Rehabilitative Swallowing Exercises
A personalized program designed to strengthen your swallowing muscles, prevent choking or gagging, and increase sensation in your mouth and throat for speedier, safer, and more satisfying swallowing.
Compensatory Swallowing Techniques
These are techniques that can make eating easier and safer, such as swallowing liquids after solids to wash food down your throat or changing the position of your head and neck when eating.
May include dietary changes, such as adding a thickening agent to make liquids easier to swallow, as well as lifestyle changes such as weight loss and sleep positioning. Medications may be prescribed to reduce acid production and relax the esophageal muscles. Antibiotics may be prescribed for esophageal infections.
A balloon-tipped tube is passed through your mouth and into your esophagus. The balloon is then inflated to stretch narrowed areas that impede swallowing. This is performed as an outpatient procedure under local anesthesia.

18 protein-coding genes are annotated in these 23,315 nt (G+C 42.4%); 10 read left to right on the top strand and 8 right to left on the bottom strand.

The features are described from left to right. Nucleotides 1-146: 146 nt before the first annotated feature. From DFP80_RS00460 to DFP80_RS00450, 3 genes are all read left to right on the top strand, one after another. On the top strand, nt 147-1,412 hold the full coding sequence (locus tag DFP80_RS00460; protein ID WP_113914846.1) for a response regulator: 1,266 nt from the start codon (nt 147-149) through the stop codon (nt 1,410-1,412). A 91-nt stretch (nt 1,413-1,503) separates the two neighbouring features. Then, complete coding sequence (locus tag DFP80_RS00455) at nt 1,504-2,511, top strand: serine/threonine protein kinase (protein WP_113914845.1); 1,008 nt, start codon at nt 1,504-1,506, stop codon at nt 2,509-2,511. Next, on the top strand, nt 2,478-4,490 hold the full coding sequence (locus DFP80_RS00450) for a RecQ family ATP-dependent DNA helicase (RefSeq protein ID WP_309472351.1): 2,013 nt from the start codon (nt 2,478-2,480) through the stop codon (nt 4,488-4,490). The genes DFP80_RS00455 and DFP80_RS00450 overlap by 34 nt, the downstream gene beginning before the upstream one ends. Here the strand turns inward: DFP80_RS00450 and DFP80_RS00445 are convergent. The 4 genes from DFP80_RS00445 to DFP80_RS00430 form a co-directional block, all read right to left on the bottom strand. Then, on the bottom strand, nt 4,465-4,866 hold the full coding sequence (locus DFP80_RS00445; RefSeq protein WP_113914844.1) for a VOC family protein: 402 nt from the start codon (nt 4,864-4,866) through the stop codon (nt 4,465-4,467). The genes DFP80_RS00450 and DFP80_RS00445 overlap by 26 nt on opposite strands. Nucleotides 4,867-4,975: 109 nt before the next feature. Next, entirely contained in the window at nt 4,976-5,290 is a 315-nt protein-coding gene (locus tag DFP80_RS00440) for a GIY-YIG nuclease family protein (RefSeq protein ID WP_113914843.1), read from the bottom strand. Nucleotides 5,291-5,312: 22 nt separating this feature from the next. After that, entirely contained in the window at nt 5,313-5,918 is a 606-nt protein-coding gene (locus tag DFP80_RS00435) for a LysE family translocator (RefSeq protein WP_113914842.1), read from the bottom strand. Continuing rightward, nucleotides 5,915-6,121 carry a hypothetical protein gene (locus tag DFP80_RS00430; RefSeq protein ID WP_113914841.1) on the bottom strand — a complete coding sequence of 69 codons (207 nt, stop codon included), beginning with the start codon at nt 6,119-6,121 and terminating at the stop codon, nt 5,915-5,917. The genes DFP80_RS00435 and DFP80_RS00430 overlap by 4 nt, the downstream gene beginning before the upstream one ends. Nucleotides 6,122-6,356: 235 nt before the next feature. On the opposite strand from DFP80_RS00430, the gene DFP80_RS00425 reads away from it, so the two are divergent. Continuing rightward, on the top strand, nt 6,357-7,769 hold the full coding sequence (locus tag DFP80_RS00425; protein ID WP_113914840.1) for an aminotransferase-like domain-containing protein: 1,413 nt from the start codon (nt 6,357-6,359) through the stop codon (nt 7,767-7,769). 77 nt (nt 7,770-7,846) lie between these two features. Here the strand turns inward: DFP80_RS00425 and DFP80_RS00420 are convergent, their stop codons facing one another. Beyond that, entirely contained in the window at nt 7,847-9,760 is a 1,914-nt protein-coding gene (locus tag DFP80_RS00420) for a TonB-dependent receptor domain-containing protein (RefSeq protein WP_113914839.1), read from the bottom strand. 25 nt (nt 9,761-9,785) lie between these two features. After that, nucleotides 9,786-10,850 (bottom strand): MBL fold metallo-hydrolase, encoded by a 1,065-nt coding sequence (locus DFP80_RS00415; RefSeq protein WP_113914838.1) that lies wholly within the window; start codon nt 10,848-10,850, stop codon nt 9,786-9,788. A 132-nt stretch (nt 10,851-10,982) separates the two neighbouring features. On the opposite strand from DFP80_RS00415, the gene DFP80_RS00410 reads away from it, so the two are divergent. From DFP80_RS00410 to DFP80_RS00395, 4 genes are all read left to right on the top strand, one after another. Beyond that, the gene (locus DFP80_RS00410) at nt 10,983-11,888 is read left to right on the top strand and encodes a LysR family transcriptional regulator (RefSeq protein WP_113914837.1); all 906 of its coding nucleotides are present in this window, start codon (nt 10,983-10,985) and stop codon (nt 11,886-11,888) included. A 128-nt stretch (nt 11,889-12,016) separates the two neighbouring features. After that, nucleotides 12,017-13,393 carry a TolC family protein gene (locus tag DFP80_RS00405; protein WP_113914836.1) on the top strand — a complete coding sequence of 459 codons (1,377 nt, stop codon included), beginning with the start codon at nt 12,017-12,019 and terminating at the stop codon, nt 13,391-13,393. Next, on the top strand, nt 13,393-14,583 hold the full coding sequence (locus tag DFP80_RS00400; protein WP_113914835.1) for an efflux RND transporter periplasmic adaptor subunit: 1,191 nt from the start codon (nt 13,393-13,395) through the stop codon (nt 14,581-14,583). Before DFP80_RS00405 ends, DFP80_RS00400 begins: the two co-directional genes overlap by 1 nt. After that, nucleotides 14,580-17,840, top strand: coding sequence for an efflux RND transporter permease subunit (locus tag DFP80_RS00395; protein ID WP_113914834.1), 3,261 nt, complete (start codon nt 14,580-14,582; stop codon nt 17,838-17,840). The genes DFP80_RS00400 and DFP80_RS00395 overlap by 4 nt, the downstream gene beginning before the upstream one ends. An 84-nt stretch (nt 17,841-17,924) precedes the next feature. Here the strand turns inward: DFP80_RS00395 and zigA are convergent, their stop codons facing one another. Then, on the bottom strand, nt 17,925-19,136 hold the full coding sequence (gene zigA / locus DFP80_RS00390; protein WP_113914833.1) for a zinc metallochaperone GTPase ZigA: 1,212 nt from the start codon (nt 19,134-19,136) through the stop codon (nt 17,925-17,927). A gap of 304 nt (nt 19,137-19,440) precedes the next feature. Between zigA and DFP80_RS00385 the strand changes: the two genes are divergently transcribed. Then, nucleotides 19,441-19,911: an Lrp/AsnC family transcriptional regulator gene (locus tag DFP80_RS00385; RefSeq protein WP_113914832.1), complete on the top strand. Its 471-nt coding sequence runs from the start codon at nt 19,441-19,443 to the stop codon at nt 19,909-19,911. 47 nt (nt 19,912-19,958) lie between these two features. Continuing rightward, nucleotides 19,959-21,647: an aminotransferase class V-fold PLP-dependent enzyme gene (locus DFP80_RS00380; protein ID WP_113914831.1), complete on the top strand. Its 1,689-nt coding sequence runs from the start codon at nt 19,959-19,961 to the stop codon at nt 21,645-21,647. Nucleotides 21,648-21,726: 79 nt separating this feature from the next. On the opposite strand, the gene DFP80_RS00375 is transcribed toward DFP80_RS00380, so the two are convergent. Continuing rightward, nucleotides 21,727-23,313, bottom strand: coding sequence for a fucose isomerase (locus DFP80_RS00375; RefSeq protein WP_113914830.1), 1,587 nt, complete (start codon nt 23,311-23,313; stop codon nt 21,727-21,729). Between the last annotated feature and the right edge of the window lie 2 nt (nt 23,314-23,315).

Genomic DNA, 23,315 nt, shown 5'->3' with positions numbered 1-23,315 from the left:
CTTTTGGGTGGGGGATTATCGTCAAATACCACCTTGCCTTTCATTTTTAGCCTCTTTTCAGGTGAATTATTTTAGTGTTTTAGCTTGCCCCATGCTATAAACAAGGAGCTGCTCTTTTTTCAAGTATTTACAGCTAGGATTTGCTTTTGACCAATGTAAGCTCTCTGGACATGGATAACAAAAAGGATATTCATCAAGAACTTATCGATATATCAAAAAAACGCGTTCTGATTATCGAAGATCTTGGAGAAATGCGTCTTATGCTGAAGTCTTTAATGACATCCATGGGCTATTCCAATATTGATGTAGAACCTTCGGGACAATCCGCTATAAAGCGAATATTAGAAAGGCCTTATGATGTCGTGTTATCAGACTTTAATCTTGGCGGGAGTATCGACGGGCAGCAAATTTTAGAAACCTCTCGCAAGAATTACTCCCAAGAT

Botulinum toxin, or Botox, is used to treat certain swallowing problems. It works by relaxing the upper esophageal sphincter, a muscular valve between the esophagus and throat.
Surgery is used to treat a wide range of esophageal and throat disorders that impair swallowing, including GERD, vocal cord paralysis, and Zenker’s diverticulum. We use minimally invasive techniques, which typically heal faster and with less discomfort than traditional surgery. No skin incisions are needed because surgery is performed through the mouth.
Duke doctors are among the first in North Carolina trained to perform a less-invasive procedure called per-oral endoscopic myotomy (POEM) to help people with achalasia eat and drink comfortably again. A flexible, lighted tube called an endoscope is passed through the mouth and into the esophagus, allowing doctors to see and treat the damaged muscles that cause the swallowing disorder, without the need for surgical incisions.